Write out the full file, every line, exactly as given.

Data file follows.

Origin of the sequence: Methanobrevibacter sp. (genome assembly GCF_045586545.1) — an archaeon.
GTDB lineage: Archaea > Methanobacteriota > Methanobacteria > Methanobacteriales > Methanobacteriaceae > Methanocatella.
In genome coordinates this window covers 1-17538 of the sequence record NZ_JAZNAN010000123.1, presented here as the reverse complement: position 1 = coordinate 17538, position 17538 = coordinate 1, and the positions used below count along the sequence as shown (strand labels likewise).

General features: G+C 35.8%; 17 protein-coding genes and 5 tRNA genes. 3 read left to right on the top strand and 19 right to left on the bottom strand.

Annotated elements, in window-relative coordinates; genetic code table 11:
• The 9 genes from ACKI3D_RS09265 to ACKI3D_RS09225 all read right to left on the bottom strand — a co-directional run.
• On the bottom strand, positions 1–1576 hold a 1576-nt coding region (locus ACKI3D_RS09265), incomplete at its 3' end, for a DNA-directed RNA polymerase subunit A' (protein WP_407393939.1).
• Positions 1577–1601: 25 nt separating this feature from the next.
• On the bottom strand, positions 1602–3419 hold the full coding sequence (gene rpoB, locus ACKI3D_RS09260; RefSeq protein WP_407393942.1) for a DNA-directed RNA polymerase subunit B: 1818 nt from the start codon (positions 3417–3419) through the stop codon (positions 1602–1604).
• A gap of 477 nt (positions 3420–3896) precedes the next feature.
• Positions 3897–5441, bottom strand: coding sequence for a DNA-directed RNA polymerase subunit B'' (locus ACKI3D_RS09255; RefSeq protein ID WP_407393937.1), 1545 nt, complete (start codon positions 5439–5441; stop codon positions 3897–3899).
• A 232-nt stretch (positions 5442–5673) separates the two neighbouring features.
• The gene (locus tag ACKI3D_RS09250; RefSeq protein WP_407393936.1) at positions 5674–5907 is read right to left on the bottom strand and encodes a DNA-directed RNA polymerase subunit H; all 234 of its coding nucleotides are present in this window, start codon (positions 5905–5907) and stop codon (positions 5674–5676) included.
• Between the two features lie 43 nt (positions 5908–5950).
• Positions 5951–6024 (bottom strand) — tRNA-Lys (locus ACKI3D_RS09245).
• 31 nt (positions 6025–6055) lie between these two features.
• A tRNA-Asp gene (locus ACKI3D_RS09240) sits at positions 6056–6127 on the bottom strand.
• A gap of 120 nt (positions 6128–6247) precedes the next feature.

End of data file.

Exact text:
Origin of the sequence: Methanobrevibacter sp. (genome assembly GCF_045586545.1) — an archaeon.
GTDB lineage: Archaea > Methanobacteriota > Methanobacteria > Methanobacteriales > Methanobacteriaceae > Methanocatella.
In genome coordinates this window covers 1-17538 of the sequence record NZ_JAZNAN010000123.1, presented here as the reverse complement: position 1 = coordinate 17538, position 17538 = coordinate 1, and the positions used below count along the sequence as shown (strand labels likewise).

General features: G+C 35.8%; 17 protein-coding genes and 5 tRNA genes. 3 read left to right on the top strand and 19 right to left on the bottom strand.

Annotated elements, in window-relative coordinates; genetic code table 11:
• The 9 genes from ACKI3D_RS09265 to ACKI3D_RS09225 all read right to left on the bottom strand — a co-directional run.
• On the bottom strand, positions 1–1576 hold a 1576-nt coding region (locus ACKI3D_RS09265), incomplete at its 3' end, for a DNA-directed RNA polymerase subunit A' (protein WP_407393939.1).
• Positions 1577–1601: 25 nt separating this feature from the next.
• On the bottom strand, positions 1602–3419 hold the full coding sequence (gene rpoB, locus ACKI3D_RS09260; RefSeq protein WP_407393942.1) for a DNA-directed RNA polymerase subunit B: 1818 nt from the start codon (positions 3417–3419) through the stop codon (positions 1602–1604).
• A gap of 477 nt (positions 3420–3896) precedes the next feature.
• Positions 3897–5441, bottom strand: coding sequence for a DNA-directed RNA polymerase subunit B'' (locus ACKI3D_RS09255; RefSeq protein ID WP_407393937.1), 1545 nt, complete (start codon positions 5439–5441; stop codon positions 3897–3899).
• A 232-nt stretch (positions 5442–5673) separates the two neighbouring features.
• The gene (locus tag ACKI3D_RS09250; RefSeq protein WP_407393936.1) at positions 5674–5907 is read right to left on the bottom strand and encodes a DNA-directed RNA polymerase subunit H; all 234 of its coding nucleotides are present in this window, start codon (positions 5905–5907) and stop codon (positions 5674–5676) included.
• Between the two features lie 43 nt (positions 5908–5950).
• Positions 5951–6024 (bottom strand) — tRNA-Lys (locus ACKI3D_RS09245).
• 31 nt (positions 6025–6055) lie between these two features.
• A tRNA-Asp gene (locus ACKI3D_RS09240) sits at positions 6056–6127 on the bottom strand.
• A gap of 120 nt (positions 6128–6247) precedes the next feature.